Good thought, but not the case. Looking at iFixit teardowns, all of Apple's "butterfly" keyboards (and maybe even some earlier ones) have a plastic sheet of some kind glued to the underside, presumably to seal it off from whatever dust might be inside the case. So there hasn't been any airflow through the keyboard for several years.
 



Ric Ford

MacInTouch
Ars Technica covers Apple's response to the thermal throttling bug in its 2018 MacBook Pro models:
Samuel Axon said:
MacBook Pro’s throttling tested and explained—it’s a firmware problem, says Apple
Today, Apple will release macOS High Sierra 10.13.6 Supplemental Update—an update the company says will fix the widely reported performance throttling problem with the new, 2018 MacBook Pro.

Since the device's launch about a week ago, some users reported that sustained, heavy utilization of both the CPU and the GPU caused the 15-inch MacBook Pro's Intel Core i9 processor to drop below its base clock frequency, negatively impacting performance for some demanding workloads.

Apple says this was a firmware issue introduced after it did its own internal benchmarks but before the device went into consumers' hands. Here is the statement from an Apple spokesperson on the issue and the firmware update meant to resolve it:
Following extensive performance testing under numerous workloads, we've identified that there is a missing digital key in the firmware that impacts the thermal management system and could drive clock speeds down under heavy thermal loads on the new MacBook Pro. A bug fix is included in today's macOS High Sierra 10.13.6 Supplemental Update and is recommended. We apologize to any customer who has experienced less than optimal performance on their new systems. Customers can expect the new 15-inch MacBook Pro to be up to 70% faster, and the 13-inch MacBook Pro with Touch Bar to be up to 2X faster, as shown in the performance results on our website.
Once we've installed the new firmware, we will run a series of benchmarks and update our main review with a revised recommendation (look for that by the end of this week).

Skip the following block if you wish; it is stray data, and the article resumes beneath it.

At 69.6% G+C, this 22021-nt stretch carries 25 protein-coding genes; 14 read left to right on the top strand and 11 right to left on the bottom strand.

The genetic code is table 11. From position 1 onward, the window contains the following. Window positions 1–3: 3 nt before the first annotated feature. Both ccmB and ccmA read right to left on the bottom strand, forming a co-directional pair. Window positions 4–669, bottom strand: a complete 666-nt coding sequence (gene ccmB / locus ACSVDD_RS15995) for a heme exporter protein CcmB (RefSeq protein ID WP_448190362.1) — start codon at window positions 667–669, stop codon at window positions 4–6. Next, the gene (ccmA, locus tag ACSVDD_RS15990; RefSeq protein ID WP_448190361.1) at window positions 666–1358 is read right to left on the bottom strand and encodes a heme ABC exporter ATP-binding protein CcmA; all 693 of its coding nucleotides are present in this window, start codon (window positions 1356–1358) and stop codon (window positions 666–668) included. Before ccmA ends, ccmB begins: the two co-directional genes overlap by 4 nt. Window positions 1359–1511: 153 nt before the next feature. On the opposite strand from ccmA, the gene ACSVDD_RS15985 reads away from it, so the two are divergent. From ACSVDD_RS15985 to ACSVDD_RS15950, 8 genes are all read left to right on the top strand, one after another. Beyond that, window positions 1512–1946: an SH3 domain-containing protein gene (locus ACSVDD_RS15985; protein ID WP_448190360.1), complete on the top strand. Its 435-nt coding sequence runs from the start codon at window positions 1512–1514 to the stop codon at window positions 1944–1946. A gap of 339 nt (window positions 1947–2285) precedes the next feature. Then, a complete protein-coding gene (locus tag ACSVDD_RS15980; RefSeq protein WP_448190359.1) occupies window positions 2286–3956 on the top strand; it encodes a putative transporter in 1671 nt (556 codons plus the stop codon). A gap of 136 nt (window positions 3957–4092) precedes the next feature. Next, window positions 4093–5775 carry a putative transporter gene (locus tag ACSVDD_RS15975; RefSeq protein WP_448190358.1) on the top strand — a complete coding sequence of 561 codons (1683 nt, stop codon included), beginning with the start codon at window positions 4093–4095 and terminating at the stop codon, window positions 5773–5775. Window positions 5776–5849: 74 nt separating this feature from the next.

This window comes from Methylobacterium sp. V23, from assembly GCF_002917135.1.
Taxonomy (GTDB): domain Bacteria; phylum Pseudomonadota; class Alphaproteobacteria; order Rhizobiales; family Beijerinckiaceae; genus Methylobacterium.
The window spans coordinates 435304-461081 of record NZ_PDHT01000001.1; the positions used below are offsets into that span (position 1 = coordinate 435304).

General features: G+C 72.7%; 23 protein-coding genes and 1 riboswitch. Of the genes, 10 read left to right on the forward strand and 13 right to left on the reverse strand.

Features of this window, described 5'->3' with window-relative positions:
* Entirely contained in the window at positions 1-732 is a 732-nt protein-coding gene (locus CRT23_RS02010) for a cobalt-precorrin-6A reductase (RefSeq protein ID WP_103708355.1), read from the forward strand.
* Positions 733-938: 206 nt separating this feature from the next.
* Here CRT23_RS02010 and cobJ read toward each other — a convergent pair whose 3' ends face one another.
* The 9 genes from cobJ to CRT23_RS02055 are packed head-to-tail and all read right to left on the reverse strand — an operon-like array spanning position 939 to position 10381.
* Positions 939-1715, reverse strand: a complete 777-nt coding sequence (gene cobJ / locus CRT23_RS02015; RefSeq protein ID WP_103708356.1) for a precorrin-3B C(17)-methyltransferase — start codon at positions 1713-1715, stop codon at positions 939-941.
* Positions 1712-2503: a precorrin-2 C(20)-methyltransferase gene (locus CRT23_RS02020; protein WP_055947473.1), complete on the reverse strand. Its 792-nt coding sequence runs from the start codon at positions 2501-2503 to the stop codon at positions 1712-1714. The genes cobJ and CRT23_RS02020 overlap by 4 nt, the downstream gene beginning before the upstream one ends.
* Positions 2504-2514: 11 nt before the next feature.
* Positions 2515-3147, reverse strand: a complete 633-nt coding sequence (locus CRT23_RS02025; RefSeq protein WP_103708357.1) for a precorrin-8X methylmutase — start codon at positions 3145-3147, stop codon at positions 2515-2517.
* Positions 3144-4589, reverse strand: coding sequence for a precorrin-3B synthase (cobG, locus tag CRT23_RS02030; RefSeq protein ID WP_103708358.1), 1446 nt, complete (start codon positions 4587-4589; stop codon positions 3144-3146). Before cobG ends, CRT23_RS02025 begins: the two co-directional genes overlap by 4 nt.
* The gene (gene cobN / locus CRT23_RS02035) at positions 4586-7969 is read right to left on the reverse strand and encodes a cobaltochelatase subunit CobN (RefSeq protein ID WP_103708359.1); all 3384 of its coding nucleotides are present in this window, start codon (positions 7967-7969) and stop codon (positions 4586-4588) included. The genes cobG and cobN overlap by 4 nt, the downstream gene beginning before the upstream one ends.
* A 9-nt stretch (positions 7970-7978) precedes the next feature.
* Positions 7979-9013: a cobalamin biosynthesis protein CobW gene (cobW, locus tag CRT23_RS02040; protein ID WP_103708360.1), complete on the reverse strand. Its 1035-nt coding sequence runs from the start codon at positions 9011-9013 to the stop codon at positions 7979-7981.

On macrumors, someone tracked down the i9 issue to the voltage regulator module. In short, Apple left a parameter as the Intel default, and the VRM isn't able to supply enough power to the CPU and it overheats, leading to throttling.
Later in that thread, at post 51 and 84, it isn't particularly an Intel "default". It appears Apple was more than a bit sloppy here. There was an assumption that the CPU couldn't draw 120W of power. This probably worked with a previous CPU, because they couldn't. However, this CPU can get up to 100W.

Why someone would do that, though, is a mystery, along with the fact that someone didn't catch this along the way with reasonable stress-testing (or just plain application of common sense). The spec on the MacBook Pro 15" is that it has a 85W power supply adapter standard. Thunderbolt/USB-C caps out at 100W. So why a setting of 120W on the CPU would be 'reasonable' is beyond me. (Transient power spikes aside, that isn't close to reasonable.)

This i9 is an "unlocked" CPU. It is OK for Apple to use it in this laptop, but some deliberate thought should have been applied to "tame' the unlocked aspects to context/requirements of the enclosure. It is like someone was going to get a bonus check for best "spec war" bench tests done in some contrived fashion, rather than someone who did a professional job. Or like the post in the thread suggests, just plain sloppy (assumptions).
 


You may be able to get your 2011 17" going again using the approach described in Real Mac Mods <https://realmacmods.com>. I tried it early on and recovered my 2011 17" Mac.
I did try the KEXT change for the 2011 17" MacBook Pro that they mentioned, and it did get it working for a while, but now that it is obsoleted, and now that High Sierra needs a hardware mod for it, I ended up just giving up on it for now. Thanks though! ;)